George Lee (R-168494) was born on December 29, 1915 in Hamilton, Ontario, the son of Wong Lee (who came over from China).
When the Second World War broke out, Lee was working as a restaurant manager at the New Era Grill in Port Colborne, Ontario (1938-1942). By the time he decided to enlist, Lee was already 26 and still single. He signed up at the RCAF branch in Hamilton on June 9, 1942.
Lee was rated by the recruiters as “sincere, intelligent” and having a “good personality”. However, unknown to Lee or the RCAF recruiters, he had terrible night vision. After several tests and tryouts, Lee was told he could not join aircrew and he was re-mustered to Electrician in April 1943.
Now as a Leading Aircraftman (Air Crew Electrician), Lee took many courses and achieved top grades. He trained at various locations in Ontario, Quebec and Nova Scotia. While stationed on the east coast, he got into a bit of trouble. Lee was caught gambling in the barracks and was sentenced to ten days in correctional custody.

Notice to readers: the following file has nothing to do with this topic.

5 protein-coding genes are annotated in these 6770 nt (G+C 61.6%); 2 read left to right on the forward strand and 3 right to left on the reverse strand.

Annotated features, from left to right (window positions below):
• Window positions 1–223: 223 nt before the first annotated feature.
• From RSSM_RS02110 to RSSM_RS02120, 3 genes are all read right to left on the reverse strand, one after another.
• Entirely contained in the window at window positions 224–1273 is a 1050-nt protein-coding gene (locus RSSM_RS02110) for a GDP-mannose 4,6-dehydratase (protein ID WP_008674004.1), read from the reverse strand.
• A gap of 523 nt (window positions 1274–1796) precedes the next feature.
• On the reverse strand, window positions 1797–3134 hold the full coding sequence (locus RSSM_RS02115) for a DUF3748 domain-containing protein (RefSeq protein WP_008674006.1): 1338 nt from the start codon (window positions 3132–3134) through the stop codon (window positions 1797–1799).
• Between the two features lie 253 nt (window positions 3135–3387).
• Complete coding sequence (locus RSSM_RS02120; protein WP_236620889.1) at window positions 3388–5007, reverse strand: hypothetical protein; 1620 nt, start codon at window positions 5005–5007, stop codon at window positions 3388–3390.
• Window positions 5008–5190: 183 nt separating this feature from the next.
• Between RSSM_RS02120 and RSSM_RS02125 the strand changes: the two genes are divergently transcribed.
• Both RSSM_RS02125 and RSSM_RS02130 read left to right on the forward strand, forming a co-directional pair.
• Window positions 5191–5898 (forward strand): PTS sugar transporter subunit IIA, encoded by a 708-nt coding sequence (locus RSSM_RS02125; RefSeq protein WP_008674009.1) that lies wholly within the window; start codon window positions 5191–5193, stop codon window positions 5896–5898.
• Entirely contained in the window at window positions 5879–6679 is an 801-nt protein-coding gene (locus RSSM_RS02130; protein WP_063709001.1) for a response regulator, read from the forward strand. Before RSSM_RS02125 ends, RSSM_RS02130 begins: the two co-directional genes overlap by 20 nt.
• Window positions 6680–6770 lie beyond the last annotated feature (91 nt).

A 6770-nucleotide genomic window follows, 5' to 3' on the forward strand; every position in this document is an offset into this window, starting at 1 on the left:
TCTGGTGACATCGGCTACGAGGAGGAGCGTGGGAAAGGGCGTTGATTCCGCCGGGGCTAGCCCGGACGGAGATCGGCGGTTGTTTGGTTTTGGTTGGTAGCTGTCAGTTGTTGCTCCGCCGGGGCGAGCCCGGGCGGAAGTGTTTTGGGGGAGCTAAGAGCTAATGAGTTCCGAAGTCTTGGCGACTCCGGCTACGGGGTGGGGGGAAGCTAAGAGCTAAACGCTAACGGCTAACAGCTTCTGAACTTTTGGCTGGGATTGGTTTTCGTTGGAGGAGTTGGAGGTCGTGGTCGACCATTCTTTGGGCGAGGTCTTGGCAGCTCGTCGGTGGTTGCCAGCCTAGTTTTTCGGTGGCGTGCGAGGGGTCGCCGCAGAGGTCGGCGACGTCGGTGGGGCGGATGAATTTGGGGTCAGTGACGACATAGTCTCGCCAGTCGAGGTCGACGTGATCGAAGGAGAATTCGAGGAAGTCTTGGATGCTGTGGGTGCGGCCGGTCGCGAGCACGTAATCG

By January 1944, Lee was on his way to England where he did a six-month orientation before heading to continental Europe.
He arrived at a promising time in France: June 29, 1944 — a few weeks after the successful D-Day invasion. Lee would serve in Europe until August 15, 1945 when he was sent back to RAF Dunsfold in England.
By December 1945, Lee was on his way back to Canada. He was honourably released from the RCAF and transferred to the Reserve, General Section, Class “E” on February 7, 1946.
By this time, restaurant work no longer appealed to Lee. In his final interview with Veterans Affairs, he told officials he wanted to get an engineering degree in the U.S. Lee was now 30 years old and Veterans Affairs was sceptical. Their comment in Lee’s files:
“Only because of this man’s age is it difficult to full (sic) recommend his aspirations … Restaurant work does not appeal to him now. Would be suitable for salesmanship where people of his own race are being contacted.”
We don’t know if Lee ever achieved his dreams. We only know that he passed away in Hamilton, Ontario on June 18, 1966. He was only 50 years old.
If you know more of George Lee’s story, please contact our museum at: email@example.com
A special thank you to B.W. Shandro who supplied our museum with George Lee’s story and donated Lee’s photos and medals.